Later this month you’ll be able to order a magnum of Champagne to pair with shu mai and other traditional dim sum treasures at Bar Chinois. The bar replacing Prather’s on the Alley in Mount Vernon Triangle hopes to be a neighborhood hang and boisterous brunch spot.
While Bar Chinois is a joint venture between Chef Tim Ma and general manager Margaux Donati, the original owners of Prather’s, Dean Mosones and Mark Minicucci, are also partners. They first tapped Ma to be the executive chef of their original restaurant in 2019, but the group decided during the pandemic that it was time to go in a new direction together.
(During the transition the space housed American Chinese pop-up Lucky Danger, which is seeking a new space to operate out of in the District. For now you can find the restaurant from Ma and Andrew Chiou in Arlington.)
“A dim sum bar came up,” Ma explains. “We’ll have to change perception of what the service style is. There won’t be roving carts. But dim sum is delicious food for when you drink.” He’s keeping the menu short, with only about 14 items including shrimp har gow, steamed pork buns, curry chicken spring rolls, and sesame balls.
When a door closes for Ma, another one always seems to open. After Kyirisan went dark in Shaw he turned his focus to American Son in the Eaton Hotel. He recently passed that baton to Chef Matt Baker, who is remaking the hotel lobby restaurant into Michele’s. At Bar Chinois, Ma is keeping things simple and having a little more fun with the help of Donati.
Donati previously served as the beverage director at Chaplin’s and Zeppelin. She brings her knowledge of French wine to Bar Chinois, which will have an all-French wine list with about 80 options. “The focus is doing bottles to get the party going,” she says. Since diners will be sharing dim sum dishes, she imagines groups splitting bottles or even magnums as they progress through a meal. “Who doesn’t love Champagne and dumplings? No one would argue that’s a bad pairing.”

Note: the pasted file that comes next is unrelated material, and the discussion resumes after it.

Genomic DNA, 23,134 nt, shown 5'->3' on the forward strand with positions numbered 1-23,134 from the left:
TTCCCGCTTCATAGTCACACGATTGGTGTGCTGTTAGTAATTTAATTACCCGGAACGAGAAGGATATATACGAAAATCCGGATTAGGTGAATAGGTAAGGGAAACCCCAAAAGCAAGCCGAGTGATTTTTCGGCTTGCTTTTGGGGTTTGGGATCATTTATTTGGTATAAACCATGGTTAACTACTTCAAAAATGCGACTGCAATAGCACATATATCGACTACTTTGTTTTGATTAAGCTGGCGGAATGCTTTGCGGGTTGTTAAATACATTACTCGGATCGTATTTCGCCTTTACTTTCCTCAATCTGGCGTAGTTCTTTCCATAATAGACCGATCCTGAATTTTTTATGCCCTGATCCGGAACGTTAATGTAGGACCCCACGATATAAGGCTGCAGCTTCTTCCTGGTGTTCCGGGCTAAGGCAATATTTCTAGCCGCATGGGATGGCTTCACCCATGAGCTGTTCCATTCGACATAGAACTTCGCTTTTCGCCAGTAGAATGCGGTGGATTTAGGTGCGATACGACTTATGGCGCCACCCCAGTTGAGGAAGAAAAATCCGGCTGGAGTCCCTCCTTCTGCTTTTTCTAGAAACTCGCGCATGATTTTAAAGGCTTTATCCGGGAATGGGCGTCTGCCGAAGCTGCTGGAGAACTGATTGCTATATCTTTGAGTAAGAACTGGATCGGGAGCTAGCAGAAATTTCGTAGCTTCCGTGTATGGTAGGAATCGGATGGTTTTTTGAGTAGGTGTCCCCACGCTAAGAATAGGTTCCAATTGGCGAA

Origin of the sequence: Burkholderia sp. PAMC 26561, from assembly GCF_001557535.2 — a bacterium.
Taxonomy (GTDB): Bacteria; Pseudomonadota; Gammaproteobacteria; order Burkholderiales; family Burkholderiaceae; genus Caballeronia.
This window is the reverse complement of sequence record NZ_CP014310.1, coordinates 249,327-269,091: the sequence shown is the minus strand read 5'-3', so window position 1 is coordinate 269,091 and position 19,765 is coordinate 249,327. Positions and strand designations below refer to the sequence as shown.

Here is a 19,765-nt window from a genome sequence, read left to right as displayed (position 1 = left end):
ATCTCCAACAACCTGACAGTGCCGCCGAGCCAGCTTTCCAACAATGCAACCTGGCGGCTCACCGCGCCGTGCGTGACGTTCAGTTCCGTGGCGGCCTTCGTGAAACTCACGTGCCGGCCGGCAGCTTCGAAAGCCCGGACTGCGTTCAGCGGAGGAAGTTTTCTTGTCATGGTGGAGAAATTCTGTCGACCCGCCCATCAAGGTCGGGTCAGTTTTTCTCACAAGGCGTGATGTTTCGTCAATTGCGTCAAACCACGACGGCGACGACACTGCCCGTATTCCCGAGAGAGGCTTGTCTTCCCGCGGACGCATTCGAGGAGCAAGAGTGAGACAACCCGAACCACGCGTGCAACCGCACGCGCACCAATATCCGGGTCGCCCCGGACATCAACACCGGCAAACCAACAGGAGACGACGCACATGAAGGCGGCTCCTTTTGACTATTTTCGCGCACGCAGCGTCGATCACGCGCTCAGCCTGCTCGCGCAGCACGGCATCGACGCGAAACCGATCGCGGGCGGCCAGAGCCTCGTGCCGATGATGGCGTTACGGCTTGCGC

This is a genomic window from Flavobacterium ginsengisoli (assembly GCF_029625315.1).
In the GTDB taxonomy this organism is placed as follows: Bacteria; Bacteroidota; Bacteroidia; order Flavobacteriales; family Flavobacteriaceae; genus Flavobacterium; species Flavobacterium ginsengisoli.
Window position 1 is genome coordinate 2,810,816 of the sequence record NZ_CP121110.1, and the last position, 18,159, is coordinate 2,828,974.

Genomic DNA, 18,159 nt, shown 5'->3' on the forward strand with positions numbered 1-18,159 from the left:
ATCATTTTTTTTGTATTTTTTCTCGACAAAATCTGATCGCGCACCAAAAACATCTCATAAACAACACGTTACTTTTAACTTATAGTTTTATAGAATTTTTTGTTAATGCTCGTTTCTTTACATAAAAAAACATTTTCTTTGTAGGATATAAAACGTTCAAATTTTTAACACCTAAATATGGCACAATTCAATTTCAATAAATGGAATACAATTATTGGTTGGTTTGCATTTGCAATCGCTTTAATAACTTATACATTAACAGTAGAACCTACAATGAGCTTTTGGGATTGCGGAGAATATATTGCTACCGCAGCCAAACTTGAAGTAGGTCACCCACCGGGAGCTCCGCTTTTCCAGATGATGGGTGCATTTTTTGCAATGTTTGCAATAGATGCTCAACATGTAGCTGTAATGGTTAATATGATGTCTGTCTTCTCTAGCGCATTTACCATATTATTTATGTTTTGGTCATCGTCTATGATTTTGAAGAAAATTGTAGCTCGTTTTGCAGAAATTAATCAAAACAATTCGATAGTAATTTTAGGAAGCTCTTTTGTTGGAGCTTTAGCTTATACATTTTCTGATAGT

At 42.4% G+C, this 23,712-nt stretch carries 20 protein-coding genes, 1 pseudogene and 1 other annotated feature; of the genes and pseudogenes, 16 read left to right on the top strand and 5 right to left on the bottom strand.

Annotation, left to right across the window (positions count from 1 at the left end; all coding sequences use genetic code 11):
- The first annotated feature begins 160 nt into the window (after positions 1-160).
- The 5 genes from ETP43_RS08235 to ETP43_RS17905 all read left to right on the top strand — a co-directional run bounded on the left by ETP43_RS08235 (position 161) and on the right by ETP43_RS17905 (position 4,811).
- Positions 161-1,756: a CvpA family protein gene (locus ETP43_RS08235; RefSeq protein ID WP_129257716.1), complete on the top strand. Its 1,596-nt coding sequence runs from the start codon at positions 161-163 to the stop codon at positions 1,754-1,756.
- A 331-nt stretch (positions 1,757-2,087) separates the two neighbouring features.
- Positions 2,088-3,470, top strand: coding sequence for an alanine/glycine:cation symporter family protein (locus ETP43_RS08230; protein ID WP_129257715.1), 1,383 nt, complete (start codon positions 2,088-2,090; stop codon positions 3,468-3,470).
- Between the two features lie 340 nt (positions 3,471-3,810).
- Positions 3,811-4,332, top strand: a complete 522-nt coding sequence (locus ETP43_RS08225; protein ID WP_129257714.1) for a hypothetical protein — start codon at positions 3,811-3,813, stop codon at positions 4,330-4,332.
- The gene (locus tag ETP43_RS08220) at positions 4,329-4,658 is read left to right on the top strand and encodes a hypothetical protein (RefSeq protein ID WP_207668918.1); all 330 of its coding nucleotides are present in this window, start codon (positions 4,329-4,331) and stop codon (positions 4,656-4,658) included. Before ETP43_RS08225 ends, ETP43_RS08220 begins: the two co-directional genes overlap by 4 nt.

As the bar manager, Jacob Simpson is putting together a cocktail menu that’s both appropriate for dim sum and keeps with the French theme. Simpson will lean heavily on spirits, liqueurs, and aperitifs from France like Lillet and ST-GERMAIN. A number of cocktails will be infused with tea. Others will be light and refreshing and made with shrubs. Teaism will provide Bar Chinois with its tea selection, according to Donati.
Bar Chinois will have 36 seats in the dining room, 24 seats at the bar, and 24 seats on a patio. Evening hours will be Sundays through Thursdays from 4 p.m. to 1 a.m. and Fridays and Saturdays from 4 p.m. to 2 a.m. Come early October, weekend brunch service will be available starting at 11 a.m.
“Dean and I are beyond excited to have Chef Tim and Margaux at the helm of Bar Chinois,” Minicucci adds. “In addition to their obvious talent and experience, they are great people and embody the energy and spirit we know our guests will feel.”
“We have big personalities working in there,” Donati adds. “We’re all super social and we want our friends and family to be in there. We want to bring you into the family.”
Bar Chinois, 455 I St. NW; (202) 838-9633; barchionoisdc.com